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Visual Representations of Stories

Effective with students of all ages: Adapt materials appropriate for the students’ ages

Strategy Steps:

  1. Explain that the three pictures you have tell a story and that after discussion of each picture, the children will write a story about them.
  2. Show them the three pictures.
  3. Show them the first picture again. Give them time to look at and note the details.
  4. Discuss the picture with the students. Note all the important information.
  5. With each subsequent picture, students take more responsibility for the description.
  6. Younger students dictate a story to the teacher who writes it on the board. Guide them using questioning, if necessary, such as: What happened next? How did Susie feel? I think something important happened before that. What was it?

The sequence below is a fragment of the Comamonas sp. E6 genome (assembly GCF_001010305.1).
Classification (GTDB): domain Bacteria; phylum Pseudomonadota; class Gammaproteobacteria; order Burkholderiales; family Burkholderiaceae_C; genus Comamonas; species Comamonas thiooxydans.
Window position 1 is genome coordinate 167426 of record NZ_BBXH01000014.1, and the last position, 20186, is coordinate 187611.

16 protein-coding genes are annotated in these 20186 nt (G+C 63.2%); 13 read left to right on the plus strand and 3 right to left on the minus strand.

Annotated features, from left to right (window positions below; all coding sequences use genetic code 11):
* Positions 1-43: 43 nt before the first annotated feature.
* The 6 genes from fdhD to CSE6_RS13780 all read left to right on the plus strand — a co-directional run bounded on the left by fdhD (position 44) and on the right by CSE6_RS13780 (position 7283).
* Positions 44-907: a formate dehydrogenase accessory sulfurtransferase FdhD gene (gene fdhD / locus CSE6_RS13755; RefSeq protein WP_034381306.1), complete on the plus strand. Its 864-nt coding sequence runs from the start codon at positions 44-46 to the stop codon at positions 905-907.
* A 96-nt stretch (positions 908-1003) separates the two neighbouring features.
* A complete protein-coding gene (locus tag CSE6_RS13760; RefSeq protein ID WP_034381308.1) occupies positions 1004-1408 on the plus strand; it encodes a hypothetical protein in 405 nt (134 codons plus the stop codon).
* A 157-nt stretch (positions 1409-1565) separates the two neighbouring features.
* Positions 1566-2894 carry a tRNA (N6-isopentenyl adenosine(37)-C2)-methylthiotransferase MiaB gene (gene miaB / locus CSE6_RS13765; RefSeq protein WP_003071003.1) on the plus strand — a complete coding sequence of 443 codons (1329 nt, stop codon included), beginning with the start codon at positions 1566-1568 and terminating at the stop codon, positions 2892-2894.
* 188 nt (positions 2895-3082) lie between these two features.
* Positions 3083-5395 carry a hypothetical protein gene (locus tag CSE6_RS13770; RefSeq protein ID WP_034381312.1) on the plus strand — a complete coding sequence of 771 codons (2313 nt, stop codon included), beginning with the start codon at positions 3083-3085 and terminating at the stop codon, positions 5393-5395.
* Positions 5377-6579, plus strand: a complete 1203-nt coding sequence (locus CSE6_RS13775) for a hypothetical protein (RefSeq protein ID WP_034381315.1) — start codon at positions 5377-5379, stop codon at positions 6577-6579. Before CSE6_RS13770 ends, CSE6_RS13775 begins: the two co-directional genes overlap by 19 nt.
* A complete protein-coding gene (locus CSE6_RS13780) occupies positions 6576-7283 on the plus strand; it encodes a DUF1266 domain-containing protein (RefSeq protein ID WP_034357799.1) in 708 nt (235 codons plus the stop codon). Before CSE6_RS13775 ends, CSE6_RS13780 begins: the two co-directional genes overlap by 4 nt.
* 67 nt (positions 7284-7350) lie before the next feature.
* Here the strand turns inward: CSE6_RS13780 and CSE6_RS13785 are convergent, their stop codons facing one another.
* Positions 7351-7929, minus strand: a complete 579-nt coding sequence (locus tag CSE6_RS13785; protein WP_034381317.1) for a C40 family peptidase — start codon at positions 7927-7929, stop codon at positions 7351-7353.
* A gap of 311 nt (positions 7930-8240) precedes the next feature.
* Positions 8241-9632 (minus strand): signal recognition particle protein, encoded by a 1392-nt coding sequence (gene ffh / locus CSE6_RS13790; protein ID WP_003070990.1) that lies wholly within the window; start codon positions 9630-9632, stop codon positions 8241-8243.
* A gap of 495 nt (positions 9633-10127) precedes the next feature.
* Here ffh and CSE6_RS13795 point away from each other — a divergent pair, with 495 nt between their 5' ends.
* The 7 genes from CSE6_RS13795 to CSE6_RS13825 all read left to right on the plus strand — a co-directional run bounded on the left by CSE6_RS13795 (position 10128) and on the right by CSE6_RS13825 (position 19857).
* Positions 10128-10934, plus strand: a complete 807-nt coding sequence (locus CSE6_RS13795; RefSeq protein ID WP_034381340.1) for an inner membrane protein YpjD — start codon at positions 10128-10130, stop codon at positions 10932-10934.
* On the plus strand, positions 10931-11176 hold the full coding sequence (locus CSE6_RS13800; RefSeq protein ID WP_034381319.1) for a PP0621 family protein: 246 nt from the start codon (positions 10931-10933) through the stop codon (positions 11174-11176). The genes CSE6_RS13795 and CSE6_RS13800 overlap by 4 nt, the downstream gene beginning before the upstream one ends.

7. When the story is completed, read it to the children. Ask if they want to make any changes.
  8. Have the students read the story.
  9. Take advantage of all opportunities to discuss English syntax and vocabulary. Ask questions such as:
    • What words did you use to describe Susie’s pet?
    • What sentence tells us about Robbie’s problem?
  10. The students decide how they want to publish the story.
  11. Older students can write their stories independently using the process writing steps.
  12. Monitor each student’s writing noting English language skills that have been attained and those that need direct instruction.

Variation: To introduce students to expository writing, use concept books. Concept books describe the various characteristics of a single object (e.g., kites) or a concept (e.g., toys, opposites). With younger children, first discuss the book and then have them describe the concept in writing.